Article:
Inside Inside

Álbumes

Pulshar PulsharInside

8.1 / 10

Pulshar Inside DESOLAT

Many things are often argued about the electronic scene in Barcelona. Things ranging from it’s very existence to its virtues and shortcomings, to the international presence that it might have. After too long submitting the scene to rigorous analysis, DAFO makes it so that one day, by pure dumb luck, Pulshar appears in your life and makes you look like a fool. Check it out, Santa Claus is my parents, and I’ve been writing letters to a guy with a fake beard… It turns out that the scene is what it is, an intangible, indefinable entity that is impossible to place limits on, however much you argue. And right around the corner, while you are debating about the musical state of the nation, Pablo Bolívar and Aphro Saínz have some dub-techno simmering; dub-techno that will appear in your existence sooner or later so that you can sing “life can be wonderful.” It happened to me with Pulshar and it is happening to me these days with other musical projects brought to term in Barcelona; I suppose that the same thing will happen to readers wherever they live. But I have to confess that the impact that this duo with the delicatessen ice cream logo had on me was considerable. So much so that I still have “Mr. Money Man” on my iPod –which is only one gigbyte.

“Mr. Money Man” opened Pulshar’s first album, “Babylon Fall Collection,” which played with the title and the cover (Barcelona playing the role of Babylon, under a lead-grey sky) to prepare the listener. Next came the first LP, “Brotherhood”, the extended version of the original idea. Well then, “Inside” maintains the essence of the sound hieroglyph that was the cover of the duo’s first EP. That nod to its Jamaican roots—because Babylon is that kind of term: as soon as you hear the word, you see the Jamaican flag—has extended to this album. Pulshar continues to incorporate the cadence of reggae into its rhythms and the melancholy composure of its melodies. There to vouch for this is the collaboration with reggae producer and vocalist Roberto Sánchez, giving rise to two of the best passages on the album: “Empty Suitcase” and “Stepping Stones.” The damp, smoking, translucent, misty atmosphere of autumn mornings appears in “Distant Fire,” in “S.T.A.R.S.”, or in “California State of Mind”. The atmospheres become exceptionally cold in “Distant Fire,” with the phantasmagoric air of echoes and heavy, distant basses. But the feeling over the course of the album is one of warmth and cosiness. It’s a mild autumn in a Mediterranean climate, where the sun is often shining.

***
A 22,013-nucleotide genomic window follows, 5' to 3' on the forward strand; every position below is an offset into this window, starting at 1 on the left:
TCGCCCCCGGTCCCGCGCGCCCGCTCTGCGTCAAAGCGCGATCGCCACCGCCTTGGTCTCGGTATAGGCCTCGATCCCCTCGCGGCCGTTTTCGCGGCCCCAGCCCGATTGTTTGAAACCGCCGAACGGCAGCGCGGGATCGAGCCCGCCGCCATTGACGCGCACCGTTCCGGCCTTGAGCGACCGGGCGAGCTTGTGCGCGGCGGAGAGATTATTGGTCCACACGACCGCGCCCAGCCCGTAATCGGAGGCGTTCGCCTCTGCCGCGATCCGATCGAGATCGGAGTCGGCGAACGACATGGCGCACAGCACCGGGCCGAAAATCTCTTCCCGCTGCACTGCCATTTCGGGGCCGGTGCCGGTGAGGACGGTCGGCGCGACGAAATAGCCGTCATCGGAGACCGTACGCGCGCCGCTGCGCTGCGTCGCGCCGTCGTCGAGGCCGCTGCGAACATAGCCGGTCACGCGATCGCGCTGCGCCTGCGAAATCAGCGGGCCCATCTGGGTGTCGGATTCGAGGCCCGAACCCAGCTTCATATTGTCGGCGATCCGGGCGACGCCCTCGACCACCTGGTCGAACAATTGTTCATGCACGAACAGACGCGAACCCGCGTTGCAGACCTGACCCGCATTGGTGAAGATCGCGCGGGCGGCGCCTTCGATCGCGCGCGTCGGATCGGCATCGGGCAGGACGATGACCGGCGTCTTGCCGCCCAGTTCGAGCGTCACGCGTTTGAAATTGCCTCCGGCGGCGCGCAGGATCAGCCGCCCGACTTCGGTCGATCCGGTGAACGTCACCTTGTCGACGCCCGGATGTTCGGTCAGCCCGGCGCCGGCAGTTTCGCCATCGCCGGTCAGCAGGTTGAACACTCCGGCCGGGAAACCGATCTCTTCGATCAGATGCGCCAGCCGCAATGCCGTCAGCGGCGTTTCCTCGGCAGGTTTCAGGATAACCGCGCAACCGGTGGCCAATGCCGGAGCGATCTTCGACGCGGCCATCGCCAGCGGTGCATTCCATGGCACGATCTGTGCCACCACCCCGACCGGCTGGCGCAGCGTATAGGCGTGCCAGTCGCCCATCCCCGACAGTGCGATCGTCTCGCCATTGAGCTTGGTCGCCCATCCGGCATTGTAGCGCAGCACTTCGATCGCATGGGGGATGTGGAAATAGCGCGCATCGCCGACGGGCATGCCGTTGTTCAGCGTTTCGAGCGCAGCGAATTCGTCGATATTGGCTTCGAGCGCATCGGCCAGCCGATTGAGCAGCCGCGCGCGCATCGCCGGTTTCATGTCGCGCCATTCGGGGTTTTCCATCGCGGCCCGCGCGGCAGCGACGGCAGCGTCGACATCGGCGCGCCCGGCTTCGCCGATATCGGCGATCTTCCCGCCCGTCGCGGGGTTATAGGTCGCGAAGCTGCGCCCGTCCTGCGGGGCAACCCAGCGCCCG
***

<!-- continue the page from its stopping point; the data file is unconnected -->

Up to here are the most genuine features of Pulshar, which show Aphro Saínz’s influence, adding that touch of sensuality and elegance –not only with his voice, but also in the design of all of the project’s artwork, which I personally find to be sublime. Nevertheless, there is also space for instrumental songs, full of rhythm, with influences from space disco, house, touches of Balearic, even hip hop or soul. Like “Da Creator,” which would fit in perfectly well with one of the Permanent Vacation compilations, or “United States of Pulshar” evoking a playful DJ Shadow. Definitively, songs that stray from that “Babylonian” course that characterises them and warn you that not only are they good at awakening your own “triphopper” ghost (the one that has been living in hibernation since Massive Attack’s “Mezzanine” and which came to life again with Burial), but which also show that they are in good shape when it comes to awakening our sense of rhythm. “Inside” is complete, well-rounded, and varied, and may be enjoyed both by neophytes and those of us who were already fans. The electronic scene in Barcelona will continue to be abstract and ethereal, but it is very clear that wonderful things are waiting right around the corner.

Mónica Franco

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